In a first embodiment, readers for the present invention have substantially the following configuration: read range to be equal to or less than 6″ (six inches) from associated tags, read capacity to be adjustable if possible from closest tag and up to 96 Tags or more on each read pass, powering to be AC/DC or Solar, reader to incorporate an Anti-Collision solution if multiple tag read capable. In this embodiment, multiplexed, long distance, remote readers for the present invention have substantially the following configuration: read range to be at least 12″ to as remote as possible from associated tags, read capacity to be equal or more than 96 Tags on each read pass, each read pass to be equal or less than 5 seconds (five Seconds) per 96 Tags or more read, powering to be AC/DC or Solar, reader to incorporate an Anti-Collision solution, reader to be capable of extending read range over larger areas by means of a sequencer, repeater or field exciters or other means—such multiplexing to be equal or up to 25 Antenna Array, feed—Ethernet is preferred but consideration given to coaxial, wireless, USB, Wan or alternative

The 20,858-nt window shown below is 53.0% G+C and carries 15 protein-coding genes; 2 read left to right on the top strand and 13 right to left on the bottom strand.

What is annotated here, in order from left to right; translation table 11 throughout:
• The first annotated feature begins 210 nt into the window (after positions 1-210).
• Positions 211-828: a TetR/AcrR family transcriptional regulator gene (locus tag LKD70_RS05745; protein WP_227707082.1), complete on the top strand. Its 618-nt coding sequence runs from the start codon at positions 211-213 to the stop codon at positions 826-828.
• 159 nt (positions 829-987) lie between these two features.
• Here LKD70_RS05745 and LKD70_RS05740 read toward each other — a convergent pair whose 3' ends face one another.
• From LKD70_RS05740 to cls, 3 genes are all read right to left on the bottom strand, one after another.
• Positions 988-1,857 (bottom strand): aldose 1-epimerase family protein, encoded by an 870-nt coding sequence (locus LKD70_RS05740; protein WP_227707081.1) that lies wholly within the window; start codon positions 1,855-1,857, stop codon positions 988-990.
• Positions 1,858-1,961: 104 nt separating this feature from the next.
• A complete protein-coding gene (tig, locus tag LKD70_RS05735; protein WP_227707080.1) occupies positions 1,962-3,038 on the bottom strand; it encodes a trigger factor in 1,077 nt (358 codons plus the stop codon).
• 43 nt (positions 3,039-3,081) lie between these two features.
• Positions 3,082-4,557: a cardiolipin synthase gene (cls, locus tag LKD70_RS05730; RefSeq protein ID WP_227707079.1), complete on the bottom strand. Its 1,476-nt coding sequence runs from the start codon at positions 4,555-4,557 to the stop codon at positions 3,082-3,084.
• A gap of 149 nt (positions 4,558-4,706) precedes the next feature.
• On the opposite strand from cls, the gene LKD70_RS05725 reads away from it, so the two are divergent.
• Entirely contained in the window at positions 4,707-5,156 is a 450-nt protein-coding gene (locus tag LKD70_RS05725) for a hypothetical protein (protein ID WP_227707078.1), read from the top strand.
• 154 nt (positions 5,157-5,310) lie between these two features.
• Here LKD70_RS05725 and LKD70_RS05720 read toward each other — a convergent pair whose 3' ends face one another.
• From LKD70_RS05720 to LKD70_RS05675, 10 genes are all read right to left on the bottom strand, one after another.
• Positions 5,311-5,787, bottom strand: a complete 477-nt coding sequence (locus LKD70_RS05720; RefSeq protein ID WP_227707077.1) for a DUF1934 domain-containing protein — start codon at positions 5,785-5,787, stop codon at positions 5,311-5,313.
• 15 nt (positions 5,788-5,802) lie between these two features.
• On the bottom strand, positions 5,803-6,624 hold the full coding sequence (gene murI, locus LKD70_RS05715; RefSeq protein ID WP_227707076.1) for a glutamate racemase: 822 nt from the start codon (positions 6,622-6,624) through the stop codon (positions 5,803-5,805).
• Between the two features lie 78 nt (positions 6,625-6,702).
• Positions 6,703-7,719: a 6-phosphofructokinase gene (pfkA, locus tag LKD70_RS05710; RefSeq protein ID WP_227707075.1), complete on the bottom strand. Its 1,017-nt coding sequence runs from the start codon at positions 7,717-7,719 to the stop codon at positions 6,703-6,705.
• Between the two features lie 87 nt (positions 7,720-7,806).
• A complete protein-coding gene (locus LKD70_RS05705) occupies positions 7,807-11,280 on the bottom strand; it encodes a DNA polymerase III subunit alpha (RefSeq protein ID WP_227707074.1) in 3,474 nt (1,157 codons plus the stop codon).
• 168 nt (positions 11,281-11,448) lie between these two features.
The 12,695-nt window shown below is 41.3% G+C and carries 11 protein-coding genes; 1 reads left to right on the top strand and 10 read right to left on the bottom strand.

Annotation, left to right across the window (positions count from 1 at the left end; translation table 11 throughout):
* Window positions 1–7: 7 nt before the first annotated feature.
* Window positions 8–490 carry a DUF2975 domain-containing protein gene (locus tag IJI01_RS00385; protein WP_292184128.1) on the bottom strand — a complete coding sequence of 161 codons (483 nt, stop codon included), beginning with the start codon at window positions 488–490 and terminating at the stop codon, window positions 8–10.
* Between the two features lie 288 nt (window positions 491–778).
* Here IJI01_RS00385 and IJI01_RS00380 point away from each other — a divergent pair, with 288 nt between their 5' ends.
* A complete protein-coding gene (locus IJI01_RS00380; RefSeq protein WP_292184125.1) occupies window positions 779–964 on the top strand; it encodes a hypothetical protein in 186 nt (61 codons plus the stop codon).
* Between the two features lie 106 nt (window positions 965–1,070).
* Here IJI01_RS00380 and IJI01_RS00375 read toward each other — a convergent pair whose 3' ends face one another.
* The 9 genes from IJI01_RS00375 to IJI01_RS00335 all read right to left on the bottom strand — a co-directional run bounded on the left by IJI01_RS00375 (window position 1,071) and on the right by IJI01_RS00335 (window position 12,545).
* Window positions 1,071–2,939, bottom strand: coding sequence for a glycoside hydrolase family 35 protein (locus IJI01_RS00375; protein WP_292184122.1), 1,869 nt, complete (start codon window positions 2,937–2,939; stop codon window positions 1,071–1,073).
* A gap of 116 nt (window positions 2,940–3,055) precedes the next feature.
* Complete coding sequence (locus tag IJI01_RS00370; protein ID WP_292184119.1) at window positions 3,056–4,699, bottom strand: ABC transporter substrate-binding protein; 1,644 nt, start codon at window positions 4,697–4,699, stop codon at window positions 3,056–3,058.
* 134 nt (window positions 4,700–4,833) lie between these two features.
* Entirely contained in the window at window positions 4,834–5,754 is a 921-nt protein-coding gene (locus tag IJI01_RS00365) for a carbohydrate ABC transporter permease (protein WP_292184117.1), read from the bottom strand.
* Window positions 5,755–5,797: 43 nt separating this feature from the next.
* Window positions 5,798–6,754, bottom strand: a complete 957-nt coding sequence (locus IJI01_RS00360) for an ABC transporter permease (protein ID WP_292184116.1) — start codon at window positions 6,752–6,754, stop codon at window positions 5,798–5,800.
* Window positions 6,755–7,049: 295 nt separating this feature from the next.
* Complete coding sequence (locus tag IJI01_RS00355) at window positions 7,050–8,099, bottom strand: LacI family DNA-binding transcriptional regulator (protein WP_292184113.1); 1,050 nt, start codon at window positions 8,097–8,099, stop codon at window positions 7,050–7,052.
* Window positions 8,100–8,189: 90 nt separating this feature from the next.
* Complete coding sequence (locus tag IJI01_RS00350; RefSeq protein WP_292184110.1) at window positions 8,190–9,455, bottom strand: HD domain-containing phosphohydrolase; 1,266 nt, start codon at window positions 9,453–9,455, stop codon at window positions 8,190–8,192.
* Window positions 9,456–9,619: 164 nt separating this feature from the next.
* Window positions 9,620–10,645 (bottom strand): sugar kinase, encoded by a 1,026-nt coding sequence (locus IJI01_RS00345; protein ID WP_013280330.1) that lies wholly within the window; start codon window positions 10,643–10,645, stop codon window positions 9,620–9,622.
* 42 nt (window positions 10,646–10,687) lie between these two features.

In this embodiment, the antenna for the present invention have substantially the following configuration: Omni directional, Attenuated Range having a read range equal to or less than 6″ (six inches) from associated Tags and in a separate application equal or greater than 12″, read (proximity or radiated) capacity to be equal or more than 96 Tags or more each read pass, antenna to be flat, no more than 1″ (one inch) in thickness and of flexible, preferably clear material, antenna overall size to be from less than 12″ (twelve inches) square to 6′ square, but ideally be 21″×33″ or less.

In a second embodiment, readers for the present invention have substantially the following configuration: read range to be determined, with consideration for equal to or less than 6″ (six inches) and up to as remote from associated Tags as possible, read capacity to be from closest tag and up to 2,000 plus Tags or more on each read pass, read ability of both Active and Passive Tags will be preferred, powering to be AC/DC or Solar, reader to incorporate an Anti-Collision solution if multiple tag read capable.